The next hurdle is creating cross-book links between books that use profiling conditions to publish one map to multiple deliverables. Writers want the ability to cross-link to specific conditional versions of books, and also to cross-link automatically between same-condition books. I've had some success prototyping this with a "wrapper map," which is a simple <map> that has only a <ditavalref> and a <mapref> to a full <bookmap>. I plan to share more about that here when the loose ends are ironed out.

The tip about books being able to provide overriding key definitions is a good one - thank you!

- Chris


Re: Links that are both local and cross-deliverable in shared topics

Chris Papademetrious
 

Hi Eliot,

The bug with Oxygen is when option #2 is used ((1) the current book A has its own local scope A, and (2) it references a peer book B with scope B, and (3) you drag-and-drop a topic from map B into a topic in map A to create a cross-book link), the link is incorrectly created as "B.B.topic1" instead of "B.topic1". SyncroSoft has confirmed it's a bug.

It would be hard to separate writers from their maps here. Each technical writer is assigned 1-3 products, and they own the user guides and reference manuals for those products. Because the map controls both PDF and OLH content delivery, the writers work with maps as tightly as they do the topics.

So, I try to empower the writers to manage their own maps by

  • Keeping map structures and rules as simple as possible
  • Using Schematron rules to keep writers on the right path
  • Relying on Oxygen to make things like cross-book link creation easy
So far, this combination has allowed us to be successful without the need for map/key managers and such, and without the writers having to get too much into the technical DITA stuff. For the most part, it's just writing and Oxygen GUI stuff. And I'll ride that for as long as I can! (And quite frankly, we're not resourced for anything more.)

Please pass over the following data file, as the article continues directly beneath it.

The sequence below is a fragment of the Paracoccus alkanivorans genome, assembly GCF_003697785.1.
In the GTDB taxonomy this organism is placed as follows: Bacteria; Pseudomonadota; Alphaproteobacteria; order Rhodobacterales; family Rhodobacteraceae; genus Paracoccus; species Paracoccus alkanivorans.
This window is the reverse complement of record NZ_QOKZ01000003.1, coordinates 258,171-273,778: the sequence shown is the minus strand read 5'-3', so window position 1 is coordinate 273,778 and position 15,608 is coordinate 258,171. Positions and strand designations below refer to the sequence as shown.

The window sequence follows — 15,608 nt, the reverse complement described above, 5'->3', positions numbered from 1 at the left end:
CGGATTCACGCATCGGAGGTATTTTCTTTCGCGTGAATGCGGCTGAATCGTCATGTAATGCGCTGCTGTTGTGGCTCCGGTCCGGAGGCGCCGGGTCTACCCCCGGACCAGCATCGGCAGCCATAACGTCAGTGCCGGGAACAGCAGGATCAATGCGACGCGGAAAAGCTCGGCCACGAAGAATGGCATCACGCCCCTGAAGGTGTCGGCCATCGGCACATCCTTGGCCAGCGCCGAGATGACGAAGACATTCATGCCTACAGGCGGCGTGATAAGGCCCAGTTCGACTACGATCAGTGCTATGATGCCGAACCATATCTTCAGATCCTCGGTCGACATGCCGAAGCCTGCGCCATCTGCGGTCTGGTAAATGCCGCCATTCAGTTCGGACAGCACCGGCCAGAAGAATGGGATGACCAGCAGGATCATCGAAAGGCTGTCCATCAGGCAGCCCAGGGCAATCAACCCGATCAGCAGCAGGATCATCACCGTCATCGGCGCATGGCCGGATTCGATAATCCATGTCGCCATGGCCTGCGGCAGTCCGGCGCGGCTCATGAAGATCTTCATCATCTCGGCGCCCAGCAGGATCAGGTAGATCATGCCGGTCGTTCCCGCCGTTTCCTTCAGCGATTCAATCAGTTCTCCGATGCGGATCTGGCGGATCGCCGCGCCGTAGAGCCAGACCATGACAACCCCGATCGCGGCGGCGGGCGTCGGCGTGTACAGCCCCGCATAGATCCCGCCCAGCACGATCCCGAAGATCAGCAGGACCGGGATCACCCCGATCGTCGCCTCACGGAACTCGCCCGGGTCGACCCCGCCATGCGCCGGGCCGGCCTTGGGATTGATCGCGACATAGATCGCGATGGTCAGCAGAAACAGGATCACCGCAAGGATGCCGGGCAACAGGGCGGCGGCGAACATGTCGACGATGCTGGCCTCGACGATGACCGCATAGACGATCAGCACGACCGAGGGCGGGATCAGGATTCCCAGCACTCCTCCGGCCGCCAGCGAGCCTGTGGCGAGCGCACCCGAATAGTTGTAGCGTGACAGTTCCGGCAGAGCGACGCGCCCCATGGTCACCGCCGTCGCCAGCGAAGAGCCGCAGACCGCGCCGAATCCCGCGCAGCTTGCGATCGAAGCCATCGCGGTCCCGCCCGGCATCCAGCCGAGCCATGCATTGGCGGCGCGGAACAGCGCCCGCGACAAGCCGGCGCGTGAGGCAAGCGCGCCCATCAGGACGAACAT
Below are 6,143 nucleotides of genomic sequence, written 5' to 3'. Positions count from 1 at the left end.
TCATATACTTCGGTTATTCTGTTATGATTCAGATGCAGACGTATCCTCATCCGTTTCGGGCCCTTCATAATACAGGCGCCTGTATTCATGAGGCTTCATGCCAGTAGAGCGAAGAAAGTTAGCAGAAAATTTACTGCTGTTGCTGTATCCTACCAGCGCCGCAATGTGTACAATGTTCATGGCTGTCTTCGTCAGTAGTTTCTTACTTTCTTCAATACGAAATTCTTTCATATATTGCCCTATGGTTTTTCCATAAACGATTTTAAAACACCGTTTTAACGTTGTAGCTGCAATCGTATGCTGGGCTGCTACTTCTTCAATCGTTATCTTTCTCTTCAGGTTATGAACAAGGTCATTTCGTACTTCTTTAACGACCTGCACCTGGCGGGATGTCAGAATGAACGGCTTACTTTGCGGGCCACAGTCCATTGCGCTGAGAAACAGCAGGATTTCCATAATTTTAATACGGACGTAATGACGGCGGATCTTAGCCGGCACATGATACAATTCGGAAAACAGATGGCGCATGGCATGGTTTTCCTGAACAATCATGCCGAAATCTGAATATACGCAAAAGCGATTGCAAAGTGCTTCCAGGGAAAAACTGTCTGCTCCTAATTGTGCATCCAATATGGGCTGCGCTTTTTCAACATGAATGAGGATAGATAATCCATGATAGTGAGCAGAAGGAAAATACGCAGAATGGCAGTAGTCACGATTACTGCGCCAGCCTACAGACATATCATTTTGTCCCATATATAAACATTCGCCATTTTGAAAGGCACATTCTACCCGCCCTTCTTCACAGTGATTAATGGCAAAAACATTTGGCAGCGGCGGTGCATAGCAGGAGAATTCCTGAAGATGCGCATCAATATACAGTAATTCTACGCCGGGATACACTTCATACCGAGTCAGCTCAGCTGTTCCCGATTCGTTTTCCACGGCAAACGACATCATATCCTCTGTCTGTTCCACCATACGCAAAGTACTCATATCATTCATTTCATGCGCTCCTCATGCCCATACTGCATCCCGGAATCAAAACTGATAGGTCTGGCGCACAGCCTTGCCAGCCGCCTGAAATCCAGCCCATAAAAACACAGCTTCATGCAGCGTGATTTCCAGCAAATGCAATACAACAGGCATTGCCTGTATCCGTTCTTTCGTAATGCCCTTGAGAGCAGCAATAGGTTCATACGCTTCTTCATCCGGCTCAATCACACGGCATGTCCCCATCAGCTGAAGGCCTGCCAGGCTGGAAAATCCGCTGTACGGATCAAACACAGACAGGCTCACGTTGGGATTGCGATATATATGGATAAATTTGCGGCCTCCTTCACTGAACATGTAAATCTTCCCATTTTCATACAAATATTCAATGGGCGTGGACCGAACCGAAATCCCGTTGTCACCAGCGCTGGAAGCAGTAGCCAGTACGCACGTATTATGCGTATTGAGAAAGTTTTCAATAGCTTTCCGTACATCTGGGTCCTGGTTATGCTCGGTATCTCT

We're already using peer-book scopes, so local scopes should be a straightforward conceptual extension for the writers to learn. Once this double-scoping bug is fixed in Oxygen, we should be in good shape for creating cross-book links in topics reused across books, which is really cool.

The next hurdle is creating cross-book links between books that use profiling conditions to publish one map to multiple deliverables. Writers want the ability to cross-link to specific conditional versions of books, and also to cross-link automatically between same-condition books. I've had some success prototyping this with a "wrapper map," which is a simple <map> that has only a <ditavalref> and a <mapref> to a full <bookmap>. I plan to share more about that here when the loose ends are ironed out.

The tip about books being able to provide overriding key definitions is a good one - thank you!

 - Chris


preserve submap metadata in merged file #pdf #PDF

Leigh White
 

Hi all,